But the trend is most likely here to stay and will continue, Barrios adds, which means that China is now likely to become broadly balanced in aluminium instead of being a net exporter, with serious implications for the rest of the world.
“As we see the surplus capacity in China and above-historical level inventories come down because of the market deficit, there will be a requirement for new capacity outside China. That situation seems now to be going to happen sooner rather than later,” he says, adding that the company’s brownfield growth prospects plus its hydropower positions Rio Tinto Aluminium well.
For now, the company’s roughly 8-million-tonne alumina business is balanced in terms of supply to Rio Tinto Aluminium’s smelters.
“We’ve been focused on turning around the alumina business. When I arrived, it was not very stable – production was below nameplate capacity and the refineries, especially the ones in Australia, were losing money,” he notes, adding that the last four years have been “transformational.”
Rio Tinto Aluminium, which supplies a third of the North American market from its Canadian assets, has been “very much involved” with the ongoing trade situation in the region. In June, the United States implemented Section 232 tariffs against aluminium imports from Canada, Mexico and the European Union, adding a 10% tax on aluminium from these areas. A round of retaliatory tariffs has followed.
The knock-on effect is clear: Canada supplies about 45% of US primary metal needs, with about 70% of the country’s aluminium production destined for its neighbor. For its part, Rio Tinto Aluminium is the largest producer of primary aluminium in North America, with about 75% its material supplying more than 35 US states.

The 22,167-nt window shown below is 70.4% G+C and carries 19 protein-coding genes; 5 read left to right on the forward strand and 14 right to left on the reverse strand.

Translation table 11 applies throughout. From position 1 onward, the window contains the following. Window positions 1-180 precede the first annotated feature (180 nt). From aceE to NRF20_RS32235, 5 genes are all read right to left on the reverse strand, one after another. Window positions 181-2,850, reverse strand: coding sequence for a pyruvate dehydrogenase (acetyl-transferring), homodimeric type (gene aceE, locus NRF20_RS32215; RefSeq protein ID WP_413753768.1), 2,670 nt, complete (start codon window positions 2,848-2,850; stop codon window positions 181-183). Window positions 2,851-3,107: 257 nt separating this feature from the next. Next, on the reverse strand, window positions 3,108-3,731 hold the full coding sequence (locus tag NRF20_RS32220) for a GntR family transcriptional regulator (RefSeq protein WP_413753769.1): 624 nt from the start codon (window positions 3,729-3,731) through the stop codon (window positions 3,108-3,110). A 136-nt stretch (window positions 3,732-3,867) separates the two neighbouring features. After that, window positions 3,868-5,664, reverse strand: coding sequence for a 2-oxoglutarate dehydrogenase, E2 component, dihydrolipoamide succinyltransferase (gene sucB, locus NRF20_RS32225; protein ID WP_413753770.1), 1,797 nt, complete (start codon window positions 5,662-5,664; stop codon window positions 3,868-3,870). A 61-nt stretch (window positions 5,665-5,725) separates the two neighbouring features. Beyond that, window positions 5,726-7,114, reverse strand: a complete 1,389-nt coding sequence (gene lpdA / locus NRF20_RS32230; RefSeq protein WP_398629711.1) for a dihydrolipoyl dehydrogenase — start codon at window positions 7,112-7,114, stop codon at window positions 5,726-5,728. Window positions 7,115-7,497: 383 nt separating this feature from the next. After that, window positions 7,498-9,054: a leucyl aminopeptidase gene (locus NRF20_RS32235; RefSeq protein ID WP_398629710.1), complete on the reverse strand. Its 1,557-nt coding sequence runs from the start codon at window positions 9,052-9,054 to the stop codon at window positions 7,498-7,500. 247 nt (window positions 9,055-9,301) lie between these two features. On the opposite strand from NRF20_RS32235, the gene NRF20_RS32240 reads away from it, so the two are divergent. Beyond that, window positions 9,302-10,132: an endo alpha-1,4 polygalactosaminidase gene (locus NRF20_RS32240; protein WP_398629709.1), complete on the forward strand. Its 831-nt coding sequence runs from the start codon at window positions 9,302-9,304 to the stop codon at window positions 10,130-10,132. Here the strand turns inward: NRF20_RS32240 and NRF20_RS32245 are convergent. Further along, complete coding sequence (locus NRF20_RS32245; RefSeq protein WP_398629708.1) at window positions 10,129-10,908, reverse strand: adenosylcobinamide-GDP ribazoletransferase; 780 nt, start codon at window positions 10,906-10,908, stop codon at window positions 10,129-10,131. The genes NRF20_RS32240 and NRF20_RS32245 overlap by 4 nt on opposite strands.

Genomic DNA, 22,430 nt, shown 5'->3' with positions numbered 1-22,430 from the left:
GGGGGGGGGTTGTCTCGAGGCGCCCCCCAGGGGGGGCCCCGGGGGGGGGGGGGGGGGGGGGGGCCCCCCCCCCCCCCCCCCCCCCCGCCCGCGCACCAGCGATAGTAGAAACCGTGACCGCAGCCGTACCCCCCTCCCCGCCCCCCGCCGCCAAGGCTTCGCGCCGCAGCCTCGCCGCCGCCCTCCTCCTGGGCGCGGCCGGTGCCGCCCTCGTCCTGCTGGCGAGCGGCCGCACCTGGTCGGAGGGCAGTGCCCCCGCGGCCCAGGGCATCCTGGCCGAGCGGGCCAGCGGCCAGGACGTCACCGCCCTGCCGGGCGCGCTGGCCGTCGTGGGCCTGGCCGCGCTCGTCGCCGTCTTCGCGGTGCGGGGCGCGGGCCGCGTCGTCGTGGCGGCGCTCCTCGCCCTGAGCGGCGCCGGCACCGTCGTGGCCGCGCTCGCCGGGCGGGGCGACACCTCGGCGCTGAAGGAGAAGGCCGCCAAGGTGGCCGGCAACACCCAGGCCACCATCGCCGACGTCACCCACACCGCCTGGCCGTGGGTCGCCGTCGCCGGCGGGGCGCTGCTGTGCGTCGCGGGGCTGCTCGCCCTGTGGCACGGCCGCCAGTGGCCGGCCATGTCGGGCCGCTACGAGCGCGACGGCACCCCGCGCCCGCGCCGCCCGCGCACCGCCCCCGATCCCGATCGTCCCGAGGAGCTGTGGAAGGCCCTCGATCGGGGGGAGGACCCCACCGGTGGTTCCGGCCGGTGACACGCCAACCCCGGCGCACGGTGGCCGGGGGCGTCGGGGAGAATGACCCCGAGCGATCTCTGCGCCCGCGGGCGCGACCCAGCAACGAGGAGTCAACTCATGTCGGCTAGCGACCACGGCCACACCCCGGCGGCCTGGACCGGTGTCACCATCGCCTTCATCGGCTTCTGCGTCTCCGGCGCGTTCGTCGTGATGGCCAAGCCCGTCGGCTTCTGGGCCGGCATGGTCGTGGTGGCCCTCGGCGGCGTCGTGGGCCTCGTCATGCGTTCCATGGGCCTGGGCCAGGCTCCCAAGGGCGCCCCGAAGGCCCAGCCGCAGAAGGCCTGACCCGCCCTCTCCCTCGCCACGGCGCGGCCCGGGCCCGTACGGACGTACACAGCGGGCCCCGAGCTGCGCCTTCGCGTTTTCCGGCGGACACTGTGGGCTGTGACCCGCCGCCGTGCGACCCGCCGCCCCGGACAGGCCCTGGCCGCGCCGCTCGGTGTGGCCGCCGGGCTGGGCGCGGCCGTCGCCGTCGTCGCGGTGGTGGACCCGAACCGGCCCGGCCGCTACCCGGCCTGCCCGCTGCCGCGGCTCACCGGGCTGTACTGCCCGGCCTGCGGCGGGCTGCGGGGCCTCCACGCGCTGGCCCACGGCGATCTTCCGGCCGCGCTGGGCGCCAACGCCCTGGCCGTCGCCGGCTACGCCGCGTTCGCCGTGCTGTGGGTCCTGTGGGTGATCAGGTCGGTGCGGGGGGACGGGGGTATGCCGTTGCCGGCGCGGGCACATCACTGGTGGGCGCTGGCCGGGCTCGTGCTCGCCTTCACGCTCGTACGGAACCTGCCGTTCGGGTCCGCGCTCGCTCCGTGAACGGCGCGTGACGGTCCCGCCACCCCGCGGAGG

Barrios is of the view that the integrated nature of the North American aluminium industry will ultimately win through. “While trade tensions will arise from time to time, there’s more to be gained from fair trade than raising barriers. That’s why we believe that at the end of the day, common sense will prevail and the aluminium market will be recognized as one that is highly integrated and highly inter-dependent, where Canada is a secure supplier to US manufacturing companies,” he says.
“It’s a reliable, high quality, well-established supply stream with the lowest carbon footprint in the world, responsibly produced both environmentally and socially, and at the same price as other imports that may not offer these values. One has to keep all that in mind,” he adds.
Rio Tinto Aluminium’s roots in fact date back to 1902, when the Northern Aluminum Company Ltd, later to become Alcan, was founded in Quebec by Alcoa, then named the Pittsburgh Reduction Company. It was during the future First and Second World Wars that the relationship intensified. By the time of the latter, Canada supplied half the aluminium used by allied forces in planes and other military assets during the 1939-45 War.
The Shipshaw power project, recently expanded by Rio Tinto Aluminium through the addition of a new turbine, was built at the Saguenay River, Quebec in 1943 and was a vital part of the ramp-up of the allied manufacturing capabilities, Barrios says – one of the great examples of North American defense co-operation, he notes. “Today, Shipshaw is a key component of Quebec’s hydroelectric power network for the smelters which provide aluminium to US customers,” he adds.
The defense link between the two countries has continued since, Barrios notes. It has been enshrined in US and Canadian law for around 30 years, when the US federal code formally recognized Canada as a part of the US National Technology and Industrial Base for national security and defense planning purposes. “Ultimately, it’s in everybody’s interest to have a globally competitive aluminium manufacturing industry in North America, which can support growth and economic jobs on both sides of the border,” Barrios tells Metal Market Magazine.
It is a two-way street: three out of every four cars sold in America contain aluminium from Canada, while one out of every three car and truck wheels manufactured in the US contains aluminium that Rio Tinto produces in Canada. Parts cross the border sometimes more than half-a-dozen times before finishing in a vehicle that ends up in a sales lot in either the US or Canada, Barrios notes.